Where to find ideas:
Find topics in these library resources:
Narrowing a topic requires you to be more specific about your research interest and can help you to develop a thesis.
Questions to Narrow Your Topic
Who is the specific person/group to which you would like to limit your research?
What specific aspect of the broad topic idea is interesting to you?
To which specific geographic area or region would you like to limit your research?
On what time period would you like your research focused?
Why do you think this is an important/interesting topic?
What is a Thesis Statement?
A thesis is typically a one sentence statement in the first paragraph, or beginning, of your project that states your purpose. Thesis statements should be arguable, specific, detailed, and meaningful.
Once you have identified a topic, select the terms and phrases that are essential to understanding the topic.
One way to do this is to create a Mind Map. Mind mapping is a way to explore a topic visually. You write down your topic, then think of the major elements related to the topic. Each of these elements can be broken down further, until you have explored your topic. You can do this on your computer or just sketch one out by hand.
When researching, we are like detectives trying to combine the right terms in the right place to find the information we need. The other sections will help you to decide where to search, but how should you combine search terms to find what you are looking for?
Search for information using the single most important term related to your topic. Use this type of search when looking for basic background information.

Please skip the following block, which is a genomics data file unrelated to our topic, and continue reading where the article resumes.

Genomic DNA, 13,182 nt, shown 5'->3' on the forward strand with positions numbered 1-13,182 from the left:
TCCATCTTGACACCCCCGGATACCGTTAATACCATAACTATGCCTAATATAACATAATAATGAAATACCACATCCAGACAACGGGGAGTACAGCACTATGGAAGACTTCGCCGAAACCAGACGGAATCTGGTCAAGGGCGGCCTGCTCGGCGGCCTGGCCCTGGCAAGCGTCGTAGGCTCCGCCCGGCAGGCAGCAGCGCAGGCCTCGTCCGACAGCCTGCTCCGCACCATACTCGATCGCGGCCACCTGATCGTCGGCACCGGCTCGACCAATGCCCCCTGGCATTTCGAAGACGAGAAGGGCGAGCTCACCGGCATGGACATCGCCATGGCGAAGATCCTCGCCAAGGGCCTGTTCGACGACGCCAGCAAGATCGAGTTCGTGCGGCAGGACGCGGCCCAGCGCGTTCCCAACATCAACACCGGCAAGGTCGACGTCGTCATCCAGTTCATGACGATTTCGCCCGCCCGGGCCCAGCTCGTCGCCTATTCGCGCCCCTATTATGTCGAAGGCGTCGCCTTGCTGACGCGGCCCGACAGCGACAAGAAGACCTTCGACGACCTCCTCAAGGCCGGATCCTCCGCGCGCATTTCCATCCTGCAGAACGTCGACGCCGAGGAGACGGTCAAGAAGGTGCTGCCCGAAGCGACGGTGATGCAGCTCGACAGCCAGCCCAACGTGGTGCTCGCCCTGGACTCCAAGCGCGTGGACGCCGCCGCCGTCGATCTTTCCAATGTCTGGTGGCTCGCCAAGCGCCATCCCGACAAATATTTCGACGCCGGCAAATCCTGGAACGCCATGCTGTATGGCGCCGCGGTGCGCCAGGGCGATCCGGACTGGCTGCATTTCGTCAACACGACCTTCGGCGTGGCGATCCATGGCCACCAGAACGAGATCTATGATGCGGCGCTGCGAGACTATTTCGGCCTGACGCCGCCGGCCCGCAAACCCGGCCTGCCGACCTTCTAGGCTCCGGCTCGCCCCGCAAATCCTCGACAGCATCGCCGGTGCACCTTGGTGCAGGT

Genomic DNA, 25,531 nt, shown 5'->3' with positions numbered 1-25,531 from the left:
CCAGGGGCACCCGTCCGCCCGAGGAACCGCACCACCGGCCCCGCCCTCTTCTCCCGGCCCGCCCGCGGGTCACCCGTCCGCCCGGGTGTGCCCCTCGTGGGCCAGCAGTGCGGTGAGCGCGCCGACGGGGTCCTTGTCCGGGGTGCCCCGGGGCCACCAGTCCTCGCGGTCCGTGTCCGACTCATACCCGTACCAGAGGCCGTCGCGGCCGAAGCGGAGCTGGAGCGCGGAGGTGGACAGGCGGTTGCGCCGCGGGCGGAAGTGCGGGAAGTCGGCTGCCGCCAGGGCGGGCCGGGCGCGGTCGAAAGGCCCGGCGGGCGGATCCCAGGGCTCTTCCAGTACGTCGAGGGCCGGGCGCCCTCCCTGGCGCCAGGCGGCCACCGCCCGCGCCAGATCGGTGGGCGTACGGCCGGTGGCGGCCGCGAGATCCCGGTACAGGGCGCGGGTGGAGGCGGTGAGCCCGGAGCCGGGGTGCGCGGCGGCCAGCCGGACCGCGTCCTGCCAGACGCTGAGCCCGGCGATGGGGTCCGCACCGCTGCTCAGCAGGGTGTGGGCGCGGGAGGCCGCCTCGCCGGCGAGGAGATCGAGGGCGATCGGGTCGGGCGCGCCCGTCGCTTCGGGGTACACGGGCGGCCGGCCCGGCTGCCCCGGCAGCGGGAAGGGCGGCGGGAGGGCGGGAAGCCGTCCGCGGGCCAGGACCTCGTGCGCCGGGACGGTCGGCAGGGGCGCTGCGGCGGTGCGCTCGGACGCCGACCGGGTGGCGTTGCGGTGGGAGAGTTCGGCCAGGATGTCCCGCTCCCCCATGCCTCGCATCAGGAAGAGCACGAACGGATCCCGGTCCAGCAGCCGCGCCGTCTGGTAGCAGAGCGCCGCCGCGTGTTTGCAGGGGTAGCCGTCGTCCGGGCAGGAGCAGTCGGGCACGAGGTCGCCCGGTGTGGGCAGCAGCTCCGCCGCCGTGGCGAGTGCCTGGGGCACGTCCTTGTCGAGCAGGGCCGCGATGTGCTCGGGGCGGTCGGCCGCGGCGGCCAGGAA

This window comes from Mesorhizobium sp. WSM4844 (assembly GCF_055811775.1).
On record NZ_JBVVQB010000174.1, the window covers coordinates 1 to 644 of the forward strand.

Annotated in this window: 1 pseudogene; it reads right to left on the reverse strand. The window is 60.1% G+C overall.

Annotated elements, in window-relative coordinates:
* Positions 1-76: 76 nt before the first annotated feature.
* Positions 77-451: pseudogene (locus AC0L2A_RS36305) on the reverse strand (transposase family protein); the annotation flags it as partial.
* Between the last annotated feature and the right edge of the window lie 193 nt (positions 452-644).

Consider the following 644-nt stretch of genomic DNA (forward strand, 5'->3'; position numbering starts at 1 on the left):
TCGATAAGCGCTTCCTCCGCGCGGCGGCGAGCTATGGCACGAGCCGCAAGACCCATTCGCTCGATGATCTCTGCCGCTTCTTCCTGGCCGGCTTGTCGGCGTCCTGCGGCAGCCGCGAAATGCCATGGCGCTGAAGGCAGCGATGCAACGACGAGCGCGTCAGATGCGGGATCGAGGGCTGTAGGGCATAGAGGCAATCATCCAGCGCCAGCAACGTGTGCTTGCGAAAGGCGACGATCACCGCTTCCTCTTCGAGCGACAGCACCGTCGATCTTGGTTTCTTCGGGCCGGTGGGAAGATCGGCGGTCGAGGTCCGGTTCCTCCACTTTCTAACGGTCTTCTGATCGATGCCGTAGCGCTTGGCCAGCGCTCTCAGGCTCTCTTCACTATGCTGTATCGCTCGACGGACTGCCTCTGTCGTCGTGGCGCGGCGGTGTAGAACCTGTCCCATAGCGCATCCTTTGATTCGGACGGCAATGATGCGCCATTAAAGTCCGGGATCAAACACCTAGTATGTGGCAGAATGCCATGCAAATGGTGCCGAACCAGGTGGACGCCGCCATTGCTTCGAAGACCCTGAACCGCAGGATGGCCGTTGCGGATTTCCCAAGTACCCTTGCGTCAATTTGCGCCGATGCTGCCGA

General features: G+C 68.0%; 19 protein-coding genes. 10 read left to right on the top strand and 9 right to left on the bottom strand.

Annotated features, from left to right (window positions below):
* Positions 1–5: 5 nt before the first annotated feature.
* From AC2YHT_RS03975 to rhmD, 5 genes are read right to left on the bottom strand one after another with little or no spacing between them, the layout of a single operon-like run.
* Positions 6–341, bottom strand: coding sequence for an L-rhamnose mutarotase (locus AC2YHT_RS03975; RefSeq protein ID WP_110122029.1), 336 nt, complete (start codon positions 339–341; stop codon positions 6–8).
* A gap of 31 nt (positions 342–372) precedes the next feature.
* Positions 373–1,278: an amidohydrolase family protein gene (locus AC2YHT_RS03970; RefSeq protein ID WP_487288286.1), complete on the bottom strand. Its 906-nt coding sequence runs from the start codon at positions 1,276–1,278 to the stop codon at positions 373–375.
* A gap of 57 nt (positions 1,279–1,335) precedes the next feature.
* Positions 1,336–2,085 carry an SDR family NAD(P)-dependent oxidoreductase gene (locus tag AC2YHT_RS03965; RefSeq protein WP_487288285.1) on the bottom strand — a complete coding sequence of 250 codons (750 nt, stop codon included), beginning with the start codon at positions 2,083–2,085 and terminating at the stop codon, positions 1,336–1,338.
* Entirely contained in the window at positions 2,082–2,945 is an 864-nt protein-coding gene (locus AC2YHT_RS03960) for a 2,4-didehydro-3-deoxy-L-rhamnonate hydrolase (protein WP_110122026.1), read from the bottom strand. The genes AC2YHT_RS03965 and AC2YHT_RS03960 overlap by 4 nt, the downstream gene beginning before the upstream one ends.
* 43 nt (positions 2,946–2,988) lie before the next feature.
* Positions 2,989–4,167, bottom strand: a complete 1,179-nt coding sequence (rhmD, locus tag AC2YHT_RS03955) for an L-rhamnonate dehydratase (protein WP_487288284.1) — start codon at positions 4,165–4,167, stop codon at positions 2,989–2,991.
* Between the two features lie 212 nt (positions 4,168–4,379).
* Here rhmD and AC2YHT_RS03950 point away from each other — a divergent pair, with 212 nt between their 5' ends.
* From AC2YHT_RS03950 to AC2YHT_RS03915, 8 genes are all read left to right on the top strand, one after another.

Search for information by combining key concepts using the words you have brainstormed. Each concept/word should be separated by the word "AND". Use this kind of search when looking for specific evidence related to your claim/thesis.
Getting Too Many Irrelevant Results?
Add more search terms or narrow by source type, date or other limits.
Getting Too Few Relevant Results?
Change or remove some search terms.
Subjects (or Descriptors)
Each source has key points pulled out and listed as subjects. Use these to brainstorm keywords and see how the database is grouping similar articles. Try searching using the subjects from an item you find. See example below:
You can use a thesaurus to explore these subjects and find broader terms, narrower terms, and related terms. A thesaurus is a list of words with the same or nearly the same meanings.
Articles are the individual "stories" published in a newspaper, magazine, or journal. For example, a story about the Atlanta Falcons published in Sports Illustrated is an article.
Journals contain several articles published about a specific subject area and are typically scholarly. For example, an article about stem cell research was published in the Journal of Medical Ethics.
Databases index millions of articles published in thousands of newspapers, magazines, and journals. There are databases that index sources from many different discipline areas, while others are subject specific. For example, the New York Times can be accessed by searching the database Lexis Nexis Academic.
SuperSearch allows you to search various physical and electronic library collections and source types in one place! To limit your search to articles use the "Source Type" check boxes on the left side of the search results.
SuperSearch will find source types such as:
Google Scholar provides a simple way to broadly search the web for scholarly literature across many disciplines and sources. If you are asked to pay for an article from Google Scholar, instead search the library databases to get it for free.
For help with topic development, organizing or writing your research papers, and detailed citation assistance please visit the KSU Writing Center:
Phone: (470) 578-6380
Fall and Spring Hours:
Phone: (470) 578-5005
Fall and Spring Hours:
Ground Floor Library, G16 (Kennesaw)
First Floor Library, C125 (Marietta)
(72 Hours Advance Notice)
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